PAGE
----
Use Mhealth and Personal Health Records to Reduce Adverse Drug Events, Harms, and Costs

27473_web-300x228New research from Vancouver, published this month in the Annals of Emergency Medicine, underscores the complexities, costs and harms of managing prescription drugs. Researchers, led by emergency physician Corinne Hohl of Vancouver General Hospital, were looking at the role that adverse drug events play on the patients admitted to the emergency department. After adjusting for differences in baseline characteristics, Dr. Hohl and colleagues found no difference in mortality between patients admitted with medication-related problems and those where meds did not play a part. But what they did find in the 1,000 patients they followed was that when an adverse drug event was involved:

-Patients had a 50% greater likelihood of spending additional days in the hospital

-Patients required 20% more outpatient care.

-The costs of treatment were 90% higher.

Compounding these unfortunate findings: “Nearly 70 percent of these incidents are preventable,” says Dr. Hohl. The researchers are actively working on solutions to address this costly and harmful problem. "We anticipate the development of a screening tool will be able to increase the recognition rate of these adverse drug events from 60 to over 90 percent, and we will be able to treat the patient effectively and rapidly, improving his or her care. The hope is to prevent many of these adverse events from even taking place."

Prevention with mHealth and Personal Health Records

Here’s yet another place where relatively simple patchwork technology solutions might help with prevention efforts, and mhealth and personal health records jump out as high value approaches. Even if a practice doesn’t employ a full-scale personal health record, what about a PHR add-on to electronic prescribing (lets call it an RxPHR)? Here’s how it might work: The doc orders a prescription, and in addition to the printed prescription that the patient will hand over to the pharmacists, a few additional pieces of information are generated. The doc might tell you that you are receiving Medicine X, 5 milligrams a day. But when you get the bottle from the pharmacist, it tells you to take two teaspoonfuls twice a day. Is that the same as what the doctor ordered? Your RxPHR should tell you what the pharmacist’s instructions are likely to be. You should also know what some generic equivalents are, so if the name sounds different, you know whether that’s a problem or not. And of course it should have information about side effects, how to store the meds, whether to take with food, etc…  You often receive this in a printout from the pharmacy, but lets face it, have you ever read that material? And its way too easy to loose. So why not be able to access all of this in an electronic, mobile format, perhaps an app. And at the same time, why not have an automatic health reminder feature that you can turn on, so your phone beeps when its time for your dose. Or for “use as needed” prescriptions, a beep at the end of the day asking you to input how many times you used your asthma inhaler, for example. Periodically the system could talk back to the e-prescription system in the doctor’s office, in part to remind the doc that you are still taking that medication (many problems arise from patients taking meds indefinitely instead of ending it at a certain point.)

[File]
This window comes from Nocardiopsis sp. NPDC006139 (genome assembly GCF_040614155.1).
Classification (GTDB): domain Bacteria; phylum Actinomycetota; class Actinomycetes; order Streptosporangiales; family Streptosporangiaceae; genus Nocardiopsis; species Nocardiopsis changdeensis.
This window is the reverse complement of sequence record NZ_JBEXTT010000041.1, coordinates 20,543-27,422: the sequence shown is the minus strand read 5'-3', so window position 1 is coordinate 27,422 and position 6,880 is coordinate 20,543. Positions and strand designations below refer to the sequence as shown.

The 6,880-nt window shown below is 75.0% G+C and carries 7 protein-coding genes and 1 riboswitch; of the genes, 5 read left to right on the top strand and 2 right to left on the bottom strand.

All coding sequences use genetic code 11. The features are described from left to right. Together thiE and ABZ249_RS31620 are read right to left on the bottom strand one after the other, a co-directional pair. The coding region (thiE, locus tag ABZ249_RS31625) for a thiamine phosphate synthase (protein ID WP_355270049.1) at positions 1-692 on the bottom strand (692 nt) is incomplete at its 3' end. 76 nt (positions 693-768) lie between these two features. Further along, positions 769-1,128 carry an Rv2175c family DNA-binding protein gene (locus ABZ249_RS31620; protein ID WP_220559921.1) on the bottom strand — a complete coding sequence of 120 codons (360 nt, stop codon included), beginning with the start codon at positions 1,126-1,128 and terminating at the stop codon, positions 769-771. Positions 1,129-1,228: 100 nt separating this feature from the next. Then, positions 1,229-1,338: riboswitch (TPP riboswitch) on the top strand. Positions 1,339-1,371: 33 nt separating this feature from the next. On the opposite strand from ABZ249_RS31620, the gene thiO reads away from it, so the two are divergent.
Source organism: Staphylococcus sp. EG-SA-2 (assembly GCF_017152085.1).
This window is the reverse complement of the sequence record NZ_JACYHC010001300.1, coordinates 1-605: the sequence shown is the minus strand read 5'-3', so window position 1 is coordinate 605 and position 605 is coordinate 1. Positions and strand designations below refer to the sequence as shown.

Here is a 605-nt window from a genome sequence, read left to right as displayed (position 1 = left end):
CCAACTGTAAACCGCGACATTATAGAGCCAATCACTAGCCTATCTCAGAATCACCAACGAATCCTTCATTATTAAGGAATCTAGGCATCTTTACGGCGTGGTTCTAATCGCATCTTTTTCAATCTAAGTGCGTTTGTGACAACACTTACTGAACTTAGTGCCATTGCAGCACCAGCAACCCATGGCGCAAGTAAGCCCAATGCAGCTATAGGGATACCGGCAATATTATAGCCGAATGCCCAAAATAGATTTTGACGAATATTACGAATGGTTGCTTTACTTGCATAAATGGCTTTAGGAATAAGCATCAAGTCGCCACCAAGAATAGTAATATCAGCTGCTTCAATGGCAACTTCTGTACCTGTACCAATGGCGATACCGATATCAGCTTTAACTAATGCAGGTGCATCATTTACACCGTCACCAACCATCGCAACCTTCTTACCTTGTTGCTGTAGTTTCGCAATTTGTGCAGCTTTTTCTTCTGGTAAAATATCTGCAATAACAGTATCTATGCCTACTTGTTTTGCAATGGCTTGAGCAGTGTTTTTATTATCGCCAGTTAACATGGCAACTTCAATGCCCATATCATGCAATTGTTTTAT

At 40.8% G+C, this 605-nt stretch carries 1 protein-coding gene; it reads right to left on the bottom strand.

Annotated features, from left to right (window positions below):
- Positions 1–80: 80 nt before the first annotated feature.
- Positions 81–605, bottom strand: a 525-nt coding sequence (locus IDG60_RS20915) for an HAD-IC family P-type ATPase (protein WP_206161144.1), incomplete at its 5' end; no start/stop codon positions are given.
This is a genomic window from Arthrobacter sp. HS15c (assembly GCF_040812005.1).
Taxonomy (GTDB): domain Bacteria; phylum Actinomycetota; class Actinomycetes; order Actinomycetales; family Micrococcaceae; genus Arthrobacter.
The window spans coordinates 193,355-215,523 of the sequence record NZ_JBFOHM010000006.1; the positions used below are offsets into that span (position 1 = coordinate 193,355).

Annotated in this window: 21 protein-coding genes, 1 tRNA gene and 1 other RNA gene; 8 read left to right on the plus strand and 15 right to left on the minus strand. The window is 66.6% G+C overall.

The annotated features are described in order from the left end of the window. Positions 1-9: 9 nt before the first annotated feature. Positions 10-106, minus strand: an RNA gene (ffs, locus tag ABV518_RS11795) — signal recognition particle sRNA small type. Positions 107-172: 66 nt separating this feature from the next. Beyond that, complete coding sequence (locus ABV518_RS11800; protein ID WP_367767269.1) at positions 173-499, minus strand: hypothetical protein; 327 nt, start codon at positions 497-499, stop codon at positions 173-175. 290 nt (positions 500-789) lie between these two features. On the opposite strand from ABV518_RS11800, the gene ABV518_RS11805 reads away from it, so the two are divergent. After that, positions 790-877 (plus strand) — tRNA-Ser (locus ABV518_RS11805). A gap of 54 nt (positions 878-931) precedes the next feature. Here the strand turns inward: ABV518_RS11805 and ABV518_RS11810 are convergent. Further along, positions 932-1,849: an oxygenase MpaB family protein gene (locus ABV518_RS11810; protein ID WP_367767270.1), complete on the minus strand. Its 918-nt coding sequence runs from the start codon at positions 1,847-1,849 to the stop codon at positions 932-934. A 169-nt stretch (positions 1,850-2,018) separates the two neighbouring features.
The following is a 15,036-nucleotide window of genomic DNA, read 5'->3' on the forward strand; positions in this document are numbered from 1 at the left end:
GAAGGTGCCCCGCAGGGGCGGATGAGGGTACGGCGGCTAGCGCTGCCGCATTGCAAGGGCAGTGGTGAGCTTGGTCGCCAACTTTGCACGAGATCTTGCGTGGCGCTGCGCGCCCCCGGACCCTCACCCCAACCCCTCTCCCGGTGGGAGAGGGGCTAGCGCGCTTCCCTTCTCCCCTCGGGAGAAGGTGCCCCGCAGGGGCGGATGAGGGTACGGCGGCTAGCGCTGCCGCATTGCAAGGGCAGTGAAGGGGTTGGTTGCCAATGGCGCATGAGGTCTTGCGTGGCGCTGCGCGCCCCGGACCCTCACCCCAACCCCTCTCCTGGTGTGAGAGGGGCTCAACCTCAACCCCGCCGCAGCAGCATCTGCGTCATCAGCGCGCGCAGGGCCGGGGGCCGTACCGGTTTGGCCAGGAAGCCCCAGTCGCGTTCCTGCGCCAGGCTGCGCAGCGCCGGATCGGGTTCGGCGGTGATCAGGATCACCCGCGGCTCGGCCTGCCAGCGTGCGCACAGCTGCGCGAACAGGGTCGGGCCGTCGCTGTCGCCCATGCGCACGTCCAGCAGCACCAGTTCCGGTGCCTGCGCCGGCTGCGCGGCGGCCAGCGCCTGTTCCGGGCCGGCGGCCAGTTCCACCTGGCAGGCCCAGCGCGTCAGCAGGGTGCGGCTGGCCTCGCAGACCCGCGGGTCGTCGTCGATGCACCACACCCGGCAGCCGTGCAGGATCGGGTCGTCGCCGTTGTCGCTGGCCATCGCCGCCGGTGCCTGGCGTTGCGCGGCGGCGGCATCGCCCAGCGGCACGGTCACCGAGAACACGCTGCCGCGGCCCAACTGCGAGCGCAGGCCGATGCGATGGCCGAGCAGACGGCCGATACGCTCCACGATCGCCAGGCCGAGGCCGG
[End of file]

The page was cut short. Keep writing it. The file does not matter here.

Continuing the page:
All of this information could be communicated from the doctors system to your RxPHR. The format would be consistent for every drug you receive so you are familiar with it. The patient could also receive printed copies of information where it seems important, or perhaps could access handy PDFs that they could print in the future.

Especially in the management of medications, its clear that the patient is the focal point of information. They need to be empowered with greater access to usefull information. They are the only ones aware of how/when/ what they are taking. They may see multiple doctors prescribing multiple meds, and all those docs may have electronic medical records (EMR), but unless they are all part of a highly wired system such as Kaiser Permanente, it is unlikely that they are all working from the same EMR, and aware of who is prescribing what. Empowering the patient with relatively simple mhealth or limited personal health records seems like one potential solution, especially with the ubiquity of smart phones.

Are you aware of such a system that already exists? I’d love to learn more about it.

Photo credit: SINC

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